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Ordinary Cubans can’t buy milk. Milk is reserved for children. You must get government permission to slaughter your cow because beef is only for tourists. These folks live on an island, surrounded by the ocean, but cannot eat shrimp or lobster … those are reserved for tourists. So, when your tour stops for lunch at a Paladar … the privately-owned “house” restaurants operated by enterprising entrepreneurs and permitted by the government during “The Special Period” after the fall of the Soviet Union when the Cuba was in economic free fall … you sit by the open door, being presented with a beautiful lobster dinner, while the locals look in knowing that they, as ordinary Cubans, will never sit down to a dinner of the lobsters harvested on their coast. Awkward, even if you only have an iota of sensitivity.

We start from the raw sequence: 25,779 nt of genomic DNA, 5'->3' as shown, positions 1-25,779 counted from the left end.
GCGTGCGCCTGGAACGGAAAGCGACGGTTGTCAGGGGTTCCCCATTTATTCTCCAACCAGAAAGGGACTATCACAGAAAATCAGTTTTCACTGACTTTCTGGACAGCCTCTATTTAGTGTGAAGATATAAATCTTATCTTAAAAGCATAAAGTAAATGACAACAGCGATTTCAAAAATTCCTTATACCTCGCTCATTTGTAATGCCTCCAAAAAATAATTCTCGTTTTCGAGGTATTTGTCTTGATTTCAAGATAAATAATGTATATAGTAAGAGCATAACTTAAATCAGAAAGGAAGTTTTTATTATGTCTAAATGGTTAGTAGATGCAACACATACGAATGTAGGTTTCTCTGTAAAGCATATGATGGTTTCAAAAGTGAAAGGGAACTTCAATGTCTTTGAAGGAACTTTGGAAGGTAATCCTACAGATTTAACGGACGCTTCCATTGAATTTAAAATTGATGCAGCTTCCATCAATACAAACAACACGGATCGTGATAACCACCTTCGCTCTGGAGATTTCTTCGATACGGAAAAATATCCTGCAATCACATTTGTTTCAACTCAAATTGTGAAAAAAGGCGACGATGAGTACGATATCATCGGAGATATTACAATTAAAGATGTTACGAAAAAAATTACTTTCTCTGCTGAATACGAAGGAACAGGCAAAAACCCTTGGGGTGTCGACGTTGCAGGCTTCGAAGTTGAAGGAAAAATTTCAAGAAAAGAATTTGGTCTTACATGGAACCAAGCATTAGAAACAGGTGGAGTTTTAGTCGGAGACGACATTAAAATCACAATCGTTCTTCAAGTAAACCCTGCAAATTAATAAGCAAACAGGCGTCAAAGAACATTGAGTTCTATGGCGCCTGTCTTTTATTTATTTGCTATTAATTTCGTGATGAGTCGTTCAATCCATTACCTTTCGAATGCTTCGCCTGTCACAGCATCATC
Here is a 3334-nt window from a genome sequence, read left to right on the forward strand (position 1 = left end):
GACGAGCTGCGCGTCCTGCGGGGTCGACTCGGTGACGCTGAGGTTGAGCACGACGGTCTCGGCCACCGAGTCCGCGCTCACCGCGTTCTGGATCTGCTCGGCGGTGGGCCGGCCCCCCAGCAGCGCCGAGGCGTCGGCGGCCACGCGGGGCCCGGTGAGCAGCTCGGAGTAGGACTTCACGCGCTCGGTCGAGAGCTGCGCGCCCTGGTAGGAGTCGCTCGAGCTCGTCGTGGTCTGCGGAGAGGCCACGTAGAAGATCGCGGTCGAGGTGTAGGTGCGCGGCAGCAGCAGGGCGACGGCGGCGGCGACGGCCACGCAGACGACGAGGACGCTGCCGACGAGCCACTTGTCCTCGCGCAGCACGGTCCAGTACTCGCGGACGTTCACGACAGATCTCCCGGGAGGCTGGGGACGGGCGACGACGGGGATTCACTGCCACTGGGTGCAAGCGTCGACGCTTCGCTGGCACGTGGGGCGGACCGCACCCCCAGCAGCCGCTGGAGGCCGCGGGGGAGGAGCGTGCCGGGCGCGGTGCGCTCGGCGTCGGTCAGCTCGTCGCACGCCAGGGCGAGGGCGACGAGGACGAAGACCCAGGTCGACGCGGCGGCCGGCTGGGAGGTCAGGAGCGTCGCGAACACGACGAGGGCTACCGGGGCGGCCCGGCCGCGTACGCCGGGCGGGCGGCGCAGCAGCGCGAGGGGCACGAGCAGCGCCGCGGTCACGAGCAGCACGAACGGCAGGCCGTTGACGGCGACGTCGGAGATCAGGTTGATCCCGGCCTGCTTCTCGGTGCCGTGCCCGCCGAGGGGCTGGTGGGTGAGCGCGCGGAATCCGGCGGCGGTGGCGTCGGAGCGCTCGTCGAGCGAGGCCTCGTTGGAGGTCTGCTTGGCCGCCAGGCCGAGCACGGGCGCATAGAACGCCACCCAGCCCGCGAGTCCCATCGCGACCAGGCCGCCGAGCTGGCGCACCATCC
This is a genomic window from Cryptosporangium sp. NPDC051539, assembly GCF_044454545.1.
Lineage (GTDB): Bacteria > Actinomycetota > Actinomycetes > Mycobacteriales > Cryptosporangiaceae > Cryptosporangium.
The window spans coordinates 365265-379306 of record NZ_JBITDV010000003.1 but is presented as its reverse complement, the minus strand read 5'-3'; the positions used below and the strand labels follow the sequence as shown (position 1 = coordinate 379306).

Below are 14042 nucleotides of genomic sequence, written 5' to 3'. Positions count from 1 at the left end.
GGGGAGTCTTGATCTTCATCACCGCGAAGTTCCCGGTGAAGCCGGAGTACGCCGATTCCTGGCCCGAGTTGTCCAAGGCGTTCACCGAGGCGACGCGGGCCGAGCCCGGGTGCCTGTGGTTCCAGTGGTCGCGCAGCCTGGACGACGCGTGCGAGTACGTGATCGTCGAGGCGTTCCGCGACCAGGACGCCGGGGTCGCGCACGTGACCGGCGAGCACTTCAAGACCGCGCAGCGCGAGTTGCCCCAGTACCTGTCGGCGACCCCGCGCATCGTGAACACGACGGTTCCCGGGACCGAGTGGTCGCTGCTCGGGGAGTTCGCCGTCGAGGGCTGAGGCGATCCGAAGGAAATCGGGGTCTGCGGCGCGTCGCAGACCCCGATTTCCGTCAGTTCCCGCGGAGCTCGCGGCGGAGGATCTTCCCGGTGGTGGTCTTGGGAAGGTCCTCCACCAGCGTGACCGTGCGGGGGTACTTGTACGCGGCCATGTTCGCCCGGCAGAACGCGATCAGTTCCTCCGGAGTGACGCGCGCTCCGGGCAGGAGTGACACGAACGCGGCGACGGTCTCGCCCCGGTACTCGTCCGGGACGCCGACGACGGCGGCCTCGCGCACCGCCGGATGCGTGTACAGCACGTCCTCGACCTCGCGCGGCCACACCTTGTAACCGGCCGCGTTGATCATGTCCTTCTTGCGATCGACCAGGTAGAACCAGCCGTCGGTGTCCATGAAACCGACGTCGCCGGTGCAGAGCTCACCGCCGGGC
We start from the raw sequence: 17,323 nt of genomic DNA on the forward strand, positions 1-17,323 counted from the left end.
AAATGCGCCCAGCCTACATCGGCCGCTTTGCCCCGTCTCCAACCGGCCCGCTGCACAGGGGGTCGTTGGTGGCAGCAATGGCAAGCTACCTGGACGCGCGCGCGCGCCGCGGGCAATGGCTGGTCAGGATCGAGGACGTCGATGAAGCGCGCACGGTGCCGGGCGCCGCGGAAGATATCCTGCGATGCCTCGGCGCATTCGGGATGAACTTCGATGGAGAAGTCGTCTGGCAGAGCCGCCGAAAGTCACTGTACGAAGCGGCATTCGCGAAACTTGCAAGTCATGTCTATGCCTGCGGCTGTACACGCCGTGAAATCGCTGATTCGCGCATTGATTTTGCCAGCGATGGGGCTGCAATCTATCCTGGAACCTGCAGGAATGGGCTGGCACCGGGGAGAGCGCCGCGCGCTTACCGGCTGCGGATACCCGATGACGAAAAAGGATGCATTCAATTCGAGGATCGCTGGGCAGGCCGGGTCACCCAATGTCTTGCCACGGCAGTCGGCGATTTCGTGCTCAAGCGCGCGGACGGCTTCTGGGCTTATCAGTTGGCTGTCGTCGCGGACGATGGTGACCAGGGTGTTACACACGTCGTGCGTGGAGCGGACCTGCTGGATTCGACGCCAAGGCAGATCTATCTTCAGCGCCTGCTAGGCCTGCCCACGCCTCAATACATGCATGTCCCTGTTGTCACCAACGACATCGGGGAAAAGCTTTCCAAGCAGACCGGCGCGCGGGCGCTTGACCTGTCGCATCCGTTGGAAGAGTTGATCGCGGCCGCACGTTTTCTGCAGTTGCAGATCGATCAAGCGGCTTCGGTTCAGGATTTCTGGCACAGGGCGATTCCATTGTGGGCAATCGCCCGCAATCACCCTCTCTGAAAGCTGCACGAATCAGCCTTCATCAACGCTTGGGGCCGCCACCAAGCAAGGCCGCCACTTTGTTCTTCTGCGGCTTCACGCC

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Cuba is a fantastic country, a wonderful place to visit, especially for US Americans who have been denied the opportunity to visit and interact with their Cuban neighbors mostly because of international tit-for-tat games played by successive US governments and the late Fidel Castro, mostly for reasons that have almost been forgotten. But one does get the feeling that maybe the country, as well as the old cars, are held together by Bondo.

Cuba Cruise: Everything You Imagined and More!